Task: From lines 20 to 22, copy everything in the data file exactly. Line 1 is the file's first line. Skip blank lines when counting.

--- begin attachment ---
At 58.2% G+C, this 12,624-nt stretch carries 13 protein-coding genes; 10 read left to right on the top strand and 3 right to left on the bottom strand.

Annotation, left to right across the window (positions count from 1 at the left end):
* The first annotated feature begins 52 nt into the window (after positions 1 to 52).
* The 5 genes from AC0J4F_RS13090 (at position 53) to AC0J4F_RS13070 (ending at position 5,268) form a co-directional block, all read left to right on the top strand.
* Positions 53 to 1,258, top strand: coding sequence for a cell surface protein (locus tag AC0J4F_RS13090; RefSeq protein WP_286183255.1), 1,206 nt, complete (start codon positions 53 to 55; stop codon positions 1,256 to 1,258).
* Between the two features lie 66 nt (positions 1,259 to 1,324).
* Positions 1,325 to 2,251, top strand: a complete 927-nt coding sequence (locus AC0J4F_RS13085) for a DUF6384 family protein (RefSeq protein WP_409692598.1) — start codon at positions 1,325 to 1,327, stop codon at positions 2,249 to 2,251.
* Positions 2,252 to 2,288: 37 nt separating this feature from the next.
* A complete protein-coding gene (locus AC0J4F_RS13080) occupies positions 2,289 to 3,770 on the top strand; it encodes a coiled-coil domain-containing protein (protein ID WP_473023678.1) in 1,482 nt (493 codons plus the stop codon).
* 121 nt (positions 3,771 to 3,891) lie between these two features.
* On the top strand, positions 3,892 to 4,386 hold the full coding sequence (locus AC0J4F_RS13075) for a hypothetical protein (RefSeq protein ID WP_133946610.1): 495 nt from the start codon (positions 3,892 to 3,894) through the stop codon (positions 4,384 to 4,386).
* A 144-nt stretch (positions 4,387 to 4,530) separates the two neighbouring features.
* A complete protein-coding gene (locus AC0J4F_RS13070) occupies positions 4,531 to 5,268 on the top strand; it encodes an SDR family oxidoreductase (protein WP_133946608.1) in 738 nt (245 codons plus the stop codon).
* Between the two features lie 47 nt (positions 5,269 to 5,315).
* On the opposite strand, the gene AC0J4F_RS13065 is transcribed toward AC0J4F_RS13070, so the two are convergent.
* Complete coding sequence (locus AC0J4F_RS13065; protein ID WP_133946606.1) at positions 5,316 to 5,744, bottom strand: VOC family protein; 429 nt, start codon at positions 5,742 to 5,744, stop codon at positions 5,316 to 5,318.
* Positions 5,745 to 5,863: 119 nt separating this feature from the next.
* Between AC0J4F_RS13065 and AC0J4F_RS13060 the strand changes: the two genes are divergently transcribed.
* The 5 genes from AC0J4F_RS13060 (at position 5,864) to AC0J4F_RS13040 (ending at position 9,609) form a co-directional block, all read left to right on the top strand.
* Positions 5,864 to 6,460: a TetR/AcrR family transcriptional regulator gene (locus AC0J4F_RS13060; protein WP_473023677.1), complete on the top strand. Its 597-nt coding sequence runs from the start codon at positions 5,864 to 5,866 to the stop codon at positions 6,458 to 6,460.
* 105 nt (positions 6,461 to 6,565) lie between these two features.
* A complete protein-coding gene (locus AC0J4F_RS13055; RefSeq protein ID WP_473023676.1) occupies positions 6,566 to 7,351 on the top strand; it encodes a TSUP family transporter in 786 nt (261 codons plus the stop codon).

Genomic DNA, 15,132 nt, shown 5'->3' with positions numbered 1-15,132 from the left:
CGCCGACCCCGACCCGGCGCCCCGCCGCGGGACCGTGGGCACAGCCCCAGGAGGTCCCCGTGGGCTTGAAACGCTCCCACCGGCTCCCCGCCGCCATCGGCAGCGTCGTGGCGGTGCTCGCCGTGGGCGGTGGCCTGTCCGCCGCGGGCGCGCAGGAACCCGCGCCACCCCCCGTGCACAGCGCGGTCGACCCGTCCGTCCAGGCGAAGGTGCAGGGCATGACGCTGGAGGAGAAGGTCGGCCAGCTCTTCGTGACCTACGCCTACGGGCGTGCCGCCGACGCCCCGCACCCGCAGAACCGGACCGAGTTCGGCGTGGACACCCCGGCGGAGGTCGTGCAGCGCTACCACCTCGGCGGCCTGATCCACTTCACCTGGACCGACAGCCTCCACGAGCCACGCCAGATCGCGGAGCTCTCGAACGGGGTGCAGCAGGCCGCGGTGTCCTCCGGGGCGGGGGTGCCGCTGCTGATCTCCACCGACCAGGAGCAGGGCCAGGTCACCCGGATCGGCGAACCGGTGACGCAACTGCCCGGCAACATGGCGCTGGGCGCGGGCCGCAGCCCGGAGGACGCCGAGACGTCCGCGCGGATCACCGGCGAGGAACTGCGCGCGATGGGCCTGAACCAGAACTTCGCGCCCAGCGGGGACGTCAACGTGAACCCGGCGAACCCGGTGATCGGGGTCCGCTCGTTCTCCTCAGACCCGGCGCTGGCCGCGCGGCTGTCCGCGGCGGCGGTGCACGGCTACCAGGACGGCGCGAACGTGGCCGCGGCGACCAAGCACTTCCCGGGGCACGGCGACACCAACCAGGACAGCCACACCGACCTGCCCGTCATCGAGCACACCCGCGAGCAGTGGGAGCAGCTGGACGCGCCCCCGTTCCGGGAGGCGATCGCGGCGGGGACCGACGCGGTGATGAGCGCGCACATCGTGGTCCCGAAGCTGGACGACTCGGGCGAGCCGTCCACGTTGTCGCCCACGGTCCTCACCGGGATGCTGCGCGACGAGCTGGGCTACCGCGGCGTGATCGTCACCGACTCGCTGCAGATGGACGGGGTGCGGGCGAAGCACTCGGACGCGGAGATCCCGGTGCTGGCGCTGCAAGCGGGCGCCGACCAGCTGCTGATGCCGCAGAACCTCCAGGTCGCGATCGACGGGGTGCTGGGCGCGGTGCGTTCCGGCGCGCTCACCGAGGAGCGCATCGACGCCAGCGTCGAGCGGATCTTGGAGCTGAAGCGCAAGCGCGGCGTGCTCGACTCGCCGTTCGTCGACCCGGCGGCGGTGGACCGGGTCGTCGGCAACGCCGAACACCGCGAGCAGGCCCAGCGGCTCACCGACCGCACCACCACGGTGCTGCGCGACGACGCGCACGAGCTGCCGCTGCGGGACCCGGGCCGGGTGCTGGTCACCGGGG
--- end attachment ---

* Positions 5,864 to 6,460: a TetR/AcrR family transcriptional regulator gene (locus AC0J4F_RS13060; protein WP_473023677.1), complete on the top strand. Its 597-nt coding sequence runs from the start codon at positions 5,864 to 5,866 to the stop codon at positions 6,458 to 6,460.
* 105 nt (positions 6,461 to 6,565) lie between these two features.
* A complete protein-coding gene (locus AC0J4F_RS13055; RefSeq protein ID WP_473023676.1) occupies positions 6,566 to 7,351 on the top strand; it encodes a TSUP family transporter in 786 nt (261 codons plus the stop codon).